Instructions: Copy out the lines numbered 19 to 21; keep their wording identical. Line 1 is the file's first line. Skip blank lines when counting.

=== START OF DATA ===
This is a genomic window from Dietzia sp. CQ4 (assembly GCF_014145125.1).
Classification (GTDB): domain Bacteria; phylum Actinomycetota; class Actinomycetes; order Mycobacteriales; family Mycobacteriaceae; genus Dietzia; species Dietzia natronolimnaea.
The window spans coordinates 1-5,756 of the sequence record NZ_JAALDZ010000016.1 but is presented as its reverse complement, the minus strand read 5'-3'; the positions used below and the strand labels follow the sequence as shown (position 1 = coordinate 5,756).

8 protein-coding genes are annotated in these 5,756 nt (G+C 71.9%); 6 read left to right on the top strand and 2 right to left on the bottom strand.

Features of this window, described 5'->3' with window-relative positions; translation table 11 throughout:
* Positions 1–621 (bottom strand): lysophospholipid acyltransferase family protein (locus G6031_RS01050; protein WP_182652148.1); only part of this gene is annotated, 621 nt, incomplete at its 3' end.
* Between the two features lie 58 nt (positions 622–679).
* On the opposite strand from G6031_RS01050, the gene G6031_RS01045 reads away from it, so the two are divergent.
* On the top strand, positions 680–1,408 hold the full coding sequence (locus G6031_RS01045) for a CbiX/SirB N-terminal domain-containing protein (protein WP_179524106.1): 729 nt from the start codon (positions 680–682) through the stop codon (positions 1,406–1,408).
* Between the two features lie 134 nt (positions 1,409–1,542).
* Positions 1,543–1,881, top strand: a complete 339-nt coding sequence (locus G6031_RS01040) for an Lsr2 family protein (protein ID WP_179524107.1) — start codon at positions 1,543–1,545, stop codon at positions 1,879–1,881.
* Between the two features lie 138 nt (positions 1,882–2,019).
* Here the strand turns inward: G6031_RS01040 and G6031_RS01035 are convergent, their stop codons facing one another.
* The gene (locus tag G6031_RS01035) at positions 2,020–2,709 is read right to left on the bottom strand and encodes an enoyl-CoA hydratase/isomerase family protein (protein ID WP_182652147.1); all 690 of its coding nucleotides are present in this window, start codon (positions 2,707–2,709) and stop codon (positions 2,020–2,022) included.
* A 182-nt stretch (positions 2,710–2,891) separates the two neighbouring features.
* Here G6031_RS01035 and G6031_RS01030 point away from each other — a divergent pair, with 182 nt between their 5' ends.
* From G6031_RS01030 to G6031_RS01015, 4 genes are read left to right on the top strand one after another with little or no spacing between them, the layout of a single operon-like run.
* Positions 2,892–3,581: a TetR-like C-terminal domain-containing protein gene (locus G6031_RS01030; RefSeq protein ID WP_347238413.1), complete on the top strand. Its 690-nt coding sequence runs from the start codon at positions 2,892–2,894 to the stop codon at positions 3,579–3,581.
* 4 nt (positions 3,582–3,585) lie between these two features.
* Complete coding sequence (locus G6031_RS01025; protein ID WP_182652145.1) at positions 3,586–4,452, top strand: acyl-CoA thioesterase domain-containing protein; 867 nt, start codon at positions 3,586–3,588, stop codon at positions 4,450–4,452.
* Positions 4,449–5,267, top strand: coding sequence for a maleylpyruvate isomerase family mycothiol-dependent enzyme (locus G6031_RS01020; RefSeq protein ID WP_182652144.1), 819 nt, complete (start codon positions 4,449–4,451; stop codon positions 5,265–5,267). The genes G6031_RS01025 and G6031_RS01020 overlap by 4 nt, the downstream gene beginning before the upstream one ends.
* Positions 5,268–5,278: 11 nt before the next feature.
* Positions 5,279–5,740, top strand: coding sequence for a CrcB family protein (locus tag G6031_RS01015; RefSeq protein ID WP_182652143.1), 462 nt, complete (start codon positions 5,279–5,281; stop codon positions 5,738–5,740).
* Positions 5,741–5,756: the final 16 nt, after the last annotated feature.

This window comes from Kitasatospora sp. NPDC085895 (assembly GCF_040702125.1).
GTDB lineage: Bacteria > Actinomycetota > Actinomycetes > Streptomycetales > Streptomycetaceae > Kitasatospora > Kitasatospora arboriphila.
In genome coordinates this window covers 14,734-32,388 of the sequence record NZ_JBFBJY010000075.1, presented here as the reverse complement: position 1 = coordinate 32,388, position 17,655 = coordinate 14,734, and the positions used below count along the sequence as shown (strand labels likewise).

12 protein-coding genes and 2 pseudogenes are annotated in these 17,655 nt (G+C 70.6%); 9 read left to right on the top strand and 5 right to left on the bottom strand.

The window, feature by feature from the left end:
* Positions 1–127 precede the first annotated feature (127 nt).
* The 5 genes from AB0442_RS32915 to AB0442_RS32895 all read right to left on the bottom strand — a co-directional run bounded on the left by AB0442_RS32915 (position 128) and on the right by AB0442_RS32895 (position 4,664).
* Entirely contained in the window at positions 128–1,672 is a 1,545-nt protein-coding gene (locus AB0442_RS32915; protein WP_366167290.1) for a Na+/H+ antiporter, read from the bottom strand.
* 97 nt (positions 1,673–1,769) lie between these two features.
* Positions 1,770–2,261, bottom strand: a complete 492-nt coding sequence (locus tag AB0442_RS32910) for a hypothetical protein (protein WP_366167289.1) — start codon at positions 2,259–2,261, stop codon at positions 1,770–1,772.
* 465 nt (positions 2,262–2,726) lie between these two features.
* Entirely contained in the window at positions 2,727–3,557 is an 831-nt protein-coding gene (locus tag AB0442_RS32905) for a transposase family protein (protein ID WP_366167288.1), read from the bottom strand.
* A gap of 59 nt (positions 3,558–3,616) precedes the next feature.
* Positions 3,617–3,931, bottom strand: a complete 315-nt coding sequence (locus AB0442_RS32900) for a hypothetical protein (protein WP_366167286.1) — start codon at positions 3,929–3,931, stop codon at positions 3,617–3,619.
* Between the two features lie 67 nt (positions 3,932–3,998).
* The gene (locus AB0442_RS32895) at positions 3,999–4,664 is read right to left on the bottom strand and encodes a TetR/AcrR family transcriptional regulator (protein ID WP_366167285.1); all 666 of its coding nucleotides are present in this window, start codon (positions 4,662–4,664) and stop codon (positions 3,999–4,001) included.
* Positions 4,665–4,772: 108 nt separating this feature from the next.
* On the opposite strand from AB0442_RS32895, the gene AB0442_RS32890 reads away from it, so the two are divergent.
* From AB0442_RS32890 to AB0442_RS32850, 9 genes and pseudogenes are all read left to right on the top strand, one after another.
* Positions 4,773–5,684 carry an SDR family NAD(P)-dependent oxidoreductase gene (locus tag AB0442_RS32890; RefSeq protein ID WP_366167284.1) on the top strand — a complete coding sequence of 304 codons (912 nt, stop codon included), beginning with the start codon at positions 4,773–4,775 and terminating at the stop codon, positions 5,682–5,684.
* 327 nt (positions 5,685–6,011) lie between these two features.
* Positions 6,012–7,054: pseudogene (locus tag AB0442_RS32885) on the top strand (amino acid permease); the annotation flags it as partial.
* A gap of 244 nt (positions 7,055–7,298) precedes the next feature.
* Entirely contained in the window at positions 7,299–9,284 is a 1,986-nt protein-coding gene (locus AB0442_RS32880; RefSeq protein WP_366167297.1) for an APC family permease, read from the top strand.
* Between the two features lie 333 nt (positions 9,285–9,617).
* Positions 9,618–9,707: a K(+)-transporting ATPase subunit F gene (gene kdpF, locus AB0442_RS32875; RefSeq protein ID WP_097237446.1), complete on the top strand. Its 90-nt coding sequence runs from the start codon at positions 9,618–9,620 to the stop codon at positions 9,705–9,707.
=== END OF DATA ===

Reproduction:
* 4 nt (positions 3,582–3,585) lie between these two features.
* Complete coding sequence (locus G6031_RS01025; protein ID WP_182652145.1) at positions 3,586–4,452, top strand: acyl-CoA thioesterase domain-containing protein; 867 nt, start codon at positions 3,586–3,588, stop codon at positions 4,450–4,452.
* Positions 4,449–5,267, top strand: coding sequence for a maleylpyruvate isomerase family mycothiol-dependent enzyme (locus G6031_RS01020; RefSeq protein ID WP_182652144.1), 819 nt, complete (start codon positions 4,449–4,451; stop codon positions 5,265–5,267). The genes G6031_RS01025 and G6031_RS01020 overlap by 4 nt, the downstream gene beginning before the upstream one ends.